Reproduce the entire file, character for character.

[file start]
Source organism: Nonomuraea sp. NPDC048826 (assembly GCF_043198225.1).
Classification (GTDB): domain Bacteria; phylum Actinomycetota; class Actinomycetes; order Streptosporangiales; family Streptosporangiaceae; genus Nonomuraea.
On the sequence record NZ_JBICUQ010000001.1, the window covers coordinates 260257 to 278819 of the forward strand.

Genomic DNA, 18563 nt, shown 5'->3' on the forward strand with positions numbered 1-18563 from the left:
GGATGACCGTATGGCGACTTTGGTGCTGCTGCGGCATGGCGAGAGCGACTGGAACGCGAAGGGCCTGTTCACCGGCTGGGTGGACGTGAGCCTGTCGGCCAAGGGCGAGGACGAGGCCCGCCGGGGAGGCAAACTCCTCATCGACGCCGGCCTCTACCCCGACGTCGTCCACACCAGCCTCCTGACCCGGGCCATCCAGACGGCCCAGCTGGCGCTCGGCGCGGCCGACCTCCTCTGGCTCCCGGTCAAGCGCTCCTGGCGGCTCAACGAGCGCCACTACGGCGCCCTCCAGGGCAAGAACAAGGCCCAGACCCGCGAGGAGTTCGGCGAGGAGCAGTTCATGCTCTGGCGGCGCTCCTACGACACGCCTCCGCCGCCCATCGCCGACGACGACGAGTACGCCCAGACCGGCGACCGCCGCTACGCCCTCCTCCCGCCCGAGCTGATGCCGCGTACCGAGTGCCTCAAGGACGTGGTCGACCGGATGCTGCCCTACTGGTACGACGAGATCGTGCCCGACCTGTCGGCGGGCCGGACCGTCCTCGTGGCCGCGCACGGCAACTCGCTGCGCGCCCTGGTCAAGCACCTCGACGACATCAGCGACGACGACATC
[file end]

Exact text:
Source organism: Nonomuraea sp. NPDC048826 (assembly GCF_043198225.1).
Classification (GTDB): domain Bacteria; phylum Actinomycetota; class Actinomycetes; order Streptosporangiales; family Streptosporangiaceae; genus Nonomuraea.
On the sequence record NZ_JBICUQ010000001.1, the window covers coordinates 260257 to 278819 of the forward strand.

Genomic DNA, 18563 nt, shown 5'->3' on the forward strand with positions numbered 1-18563 from the left:
GGATGACCGTATGGCGACTTTGGTGCTGCTGCGGCATGGCGAGAGCGACTGGAACGCGAAGGGCCTGTTCACCGGCTGGGTGGACGTGAGCCTGTCGGCCAAGGGCGAGGACGAGGCCCGCCGGGGAGGCAAACTCCTCATCGACGCCGGCCTCTACCCCGACGTCGTCCACACCAGCCTCCTGACCCGGGCCATCCAGACGGCCCAGCTGGCGCTCGGCGCGGCCGACCTCCTCTGGCTCCCGGTCAAGCGCTCCTGGCGGCTCAACGAGCGCCACTACGGCGCCCTCCAGGGCAAGAACAAGGCCCAGACCCGCGAGGAGTTCGGCGAGGAGCAGTTCATGCTCTGGCGGCGCTCCTACGACACGCCTCCGCCGCCCATCGCCGACGACGACGAGTACGCCCAGACCGGCGACCGCCGCTACGCCCTCCTCCCGCCCGAGCTGATGCCGCGTACCGAGTGCCTCAAGGACGTGGTCGACCGGATGCTGCCCTACTGGTACGACGAGATCGTGCCCGACCTGTCGGCGGGCCGGACCGTCCTCGTGGCCGCGCACGGCAACTCGCTGCGCGCCCTGGTCAAGCACCTCGACGACATCAGCGACGACGACATC